A Tragic Tale of Prejudice

By Tony McClean, BASN Staff Writer
Updated: June 25, 2005

NEW HAVEN, Ct. (BASN) — At the peak of his career, righthander Porter Moss was considered one of the finest pitchers in Negro League baseball.

The Cincinnati native, born on June 10, 1910, was lucky enough to begin his pro baseball career in his home town team.

A product of West Virginia State College, the man known to many as “Ankleball” was a standout softball player in the Queen City. His unique, submarining motion caught the eye of many baseball scouts.

His career, which included three trips to the East-West All-Star Classic, began in 1934 with the Cincinnati Tigers. The Tigers, charter members of the Negro American League, were founded by another Cincinnati native DeHart Hubbard, the first black to win a individual gold medal in the Olympics.

Nearly 10 years after making his debut, Moss’ life would needlessly be snuffed out due to two acts of recklessness and prejudice.

Acquired by Memphis in 1938, Moss helped lead the Red Sox to the first-half championship of the Negro American League. Memphis was later declared league champs after defeating the Atlanta Black Crackers.

In 1944, the 5-foot-11 hurler was enjoying a another fine season (8-6 with a 2.34 ERA) with the Red Sox. Little did Moss or his teammates know of what tragic events would take place on June 15 of that year. En route to a game in Tennessee, the team bus broke down forcing them to take the train.

According to reports, a disorderly man was on the train causing a ruckus with passengers. He was approached by the the train’s porter and conductor about the ruckus.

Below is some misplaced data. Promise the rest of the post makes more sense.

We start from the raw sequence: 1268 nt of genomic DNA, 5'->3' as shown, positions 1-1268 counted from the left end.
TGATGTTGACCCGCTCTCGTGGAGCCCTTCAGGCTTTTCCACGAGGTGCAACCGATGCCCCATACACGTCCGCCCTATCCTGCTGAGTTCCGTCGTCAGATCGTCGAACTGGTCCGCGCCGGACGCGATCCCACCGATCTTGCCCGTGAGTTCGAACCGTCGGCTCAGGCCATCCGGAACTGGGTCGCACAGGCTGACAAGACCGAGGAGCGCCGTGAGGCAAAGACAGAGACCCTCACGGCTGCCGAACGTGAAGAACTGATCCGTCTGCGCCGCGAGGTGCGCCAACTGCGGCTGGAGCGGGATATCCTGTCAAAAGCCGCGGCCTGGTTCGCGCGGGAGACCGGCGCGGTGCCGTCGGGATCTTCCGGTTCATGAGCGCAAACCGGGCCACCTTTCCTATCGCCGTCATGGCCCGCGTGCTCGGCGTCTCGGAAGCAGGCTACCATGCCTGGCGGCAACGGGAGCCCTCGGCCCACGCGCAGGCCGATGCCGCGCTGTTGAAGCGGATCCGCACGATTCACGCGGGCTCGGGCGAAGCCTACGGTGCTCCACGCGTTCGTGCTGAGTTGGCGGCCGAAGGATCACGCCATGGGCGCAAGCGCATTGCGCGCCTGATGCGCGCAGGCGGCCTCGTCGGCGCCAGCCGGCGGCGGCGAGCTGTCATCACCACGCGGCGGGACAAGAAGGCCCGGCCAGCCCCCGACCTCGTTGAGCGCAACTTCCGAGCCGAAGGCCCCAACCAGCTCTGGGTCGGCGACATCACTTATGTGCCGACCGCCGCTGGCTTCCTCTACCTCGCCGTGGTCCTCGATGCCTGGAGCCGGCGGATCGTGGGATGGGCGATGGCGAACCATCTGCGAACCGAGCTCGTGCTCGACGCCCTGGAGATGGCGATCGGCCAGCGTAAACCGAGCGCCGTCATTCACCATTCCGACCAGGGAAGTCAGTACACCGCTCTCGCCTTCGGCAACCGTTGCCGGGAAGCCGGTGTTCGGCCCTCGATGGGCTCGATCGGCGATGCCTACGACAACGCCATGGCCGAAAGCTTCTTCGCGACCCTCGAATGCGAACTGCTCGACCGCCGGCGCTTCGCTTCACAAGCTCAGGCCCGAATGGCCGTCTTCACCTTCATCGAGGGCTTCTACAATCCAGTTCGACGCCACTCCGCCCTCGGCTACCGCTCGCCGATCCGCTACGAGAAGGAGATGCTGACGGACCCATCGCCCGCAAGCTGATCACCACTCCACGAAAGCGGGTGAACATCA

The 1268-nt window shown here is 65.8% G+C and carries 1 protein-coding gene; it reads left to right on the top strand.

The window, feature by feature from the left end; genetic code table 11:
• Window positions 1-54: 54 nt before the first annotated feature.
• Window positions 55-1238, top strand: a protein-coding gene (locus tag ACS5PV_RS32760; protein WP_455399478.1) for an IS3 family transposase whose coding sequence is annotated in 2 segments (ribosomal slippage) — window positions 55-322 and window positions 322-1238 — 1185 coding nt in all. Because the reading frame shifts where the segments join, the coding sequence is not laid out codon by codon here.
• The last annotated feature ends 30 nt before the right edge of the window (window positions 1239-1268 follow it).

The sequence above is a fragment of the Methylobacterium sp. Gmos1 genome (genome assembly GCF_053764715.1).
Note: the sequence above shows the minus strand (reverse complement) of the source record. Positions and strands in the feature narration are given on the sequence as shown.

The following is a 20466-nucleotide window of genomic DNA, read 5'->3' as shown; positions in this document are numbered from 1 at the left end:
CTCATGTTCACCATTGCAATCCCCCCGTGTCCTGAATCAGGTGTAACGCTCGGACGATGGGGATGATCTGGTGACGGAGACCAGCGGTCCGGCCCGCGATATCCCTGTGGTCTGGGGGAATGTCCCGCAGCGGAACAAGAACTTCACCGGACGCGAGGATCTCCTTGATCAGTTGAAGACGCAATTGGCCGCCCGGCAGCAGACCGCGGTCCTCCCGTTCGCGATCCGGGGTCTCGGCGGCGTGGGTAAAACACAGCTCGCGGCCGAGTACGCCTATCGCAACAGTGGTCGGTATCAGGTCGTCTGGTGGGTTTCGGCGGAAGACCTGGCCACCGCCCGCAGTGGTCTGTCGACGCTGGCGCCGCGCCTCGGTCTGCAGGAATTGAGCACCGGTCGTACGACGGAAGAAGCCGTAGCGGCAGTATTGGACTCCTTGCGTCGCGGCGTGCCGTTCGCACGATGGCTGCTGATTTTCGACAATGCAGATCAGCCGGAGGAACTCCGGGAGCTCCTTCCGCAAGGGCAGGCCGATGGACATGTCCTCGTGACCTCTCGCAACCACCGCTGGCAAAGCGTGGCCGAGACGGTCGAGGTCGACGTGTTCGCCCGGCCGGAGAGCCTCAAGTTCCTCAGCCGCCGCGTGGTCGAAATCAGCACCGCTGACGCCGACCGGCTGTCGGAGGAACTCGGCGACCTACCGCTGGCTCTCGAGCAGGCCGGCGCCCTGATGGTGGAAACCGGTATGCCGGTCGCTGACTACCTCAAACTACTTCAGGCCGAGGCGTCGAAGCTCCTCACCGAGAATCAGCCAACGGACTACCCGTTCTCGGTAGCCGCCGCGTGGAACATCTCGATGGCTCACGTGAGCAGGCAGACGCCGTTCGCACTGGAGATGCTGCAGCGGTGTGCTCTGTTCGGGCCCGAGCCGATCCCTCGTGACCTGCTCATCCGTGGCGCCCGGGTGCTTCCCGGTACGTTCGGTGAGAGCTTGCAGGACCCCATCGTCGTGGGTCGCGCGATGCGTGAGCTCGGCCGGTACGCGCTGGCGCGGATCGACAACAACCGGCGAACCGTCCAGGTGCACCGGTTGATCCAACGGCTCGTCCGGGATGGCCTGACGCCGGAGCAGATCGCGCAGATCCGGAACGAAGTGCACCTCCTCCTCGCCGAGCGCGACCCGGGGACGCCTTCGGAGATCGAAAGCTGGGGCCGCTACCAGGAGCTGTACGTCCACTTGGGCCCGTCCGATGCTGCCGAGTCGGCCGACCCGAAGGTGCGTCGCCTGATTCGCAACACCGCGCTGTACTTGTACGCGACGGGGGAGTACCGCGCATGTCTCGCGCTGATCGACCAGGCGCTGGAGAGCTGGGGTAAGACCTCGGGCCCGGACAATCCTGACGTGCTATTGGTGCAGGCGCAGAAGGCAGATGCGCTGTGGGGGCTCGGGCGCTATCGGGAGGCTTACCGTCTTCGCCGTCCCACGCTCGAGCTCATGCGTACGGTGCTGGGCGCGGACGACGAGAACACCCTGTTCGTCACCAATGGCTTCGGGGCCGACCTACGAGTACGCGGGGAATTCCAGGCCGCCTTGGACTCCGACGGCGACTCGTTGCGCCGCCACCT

The man would pull a gun on the officials before he would leave the train. As the train was leaving, the man shot randomly at the train on the outside. One of the stray bullets would hit Moss in the stomach.

He struggled to the next coach as he was gasping for air and holding his bloody stomach. His teammates quickly stretched out their uniforms for Moss to lay on until the next train stop. The next station in Waverly, Tennessee stated that Moss could not be helped.

The team was told that the town had no doctors or ambulances.

The next stop in Bruceton, Moss was given an injection by a doctor. But he would also in turn tell the team that this town had no hospital facilities and he would have to try the next town.

As Moss continued to bleed and suffer, the next stop in Lexington would also claim to not have any hospital facilities. It wasn’t until the train reached the city of Jackson that Moss would finally be taken for his wounds.

Unfortunately, it would prove to be too late for Moss. Nearly 12 hours after he was shot, Moss was given emergency surgery for his gunshot wounds. However at 6 a.m. the next morning, Porter Moss died at the age of 34.

Much like the senseless death of Lyman Bostock some 40 years later, Moss would be killed during the prime of his career. There’s no telling the kind of history that could have been written by the right-hander.

While his death is another reminder of how precious life is, Moss will also be remembered as a great athlete and one of the many pioneers that make it possible for us to enjoy the great Black ballplayers of the past and present.

NOTE: The Complete Book of Baseball’s Negro Leagues, pitchblackbaseball.com, and The Biographical Encyclopedia of the Negro League Baseball all contributed to this story.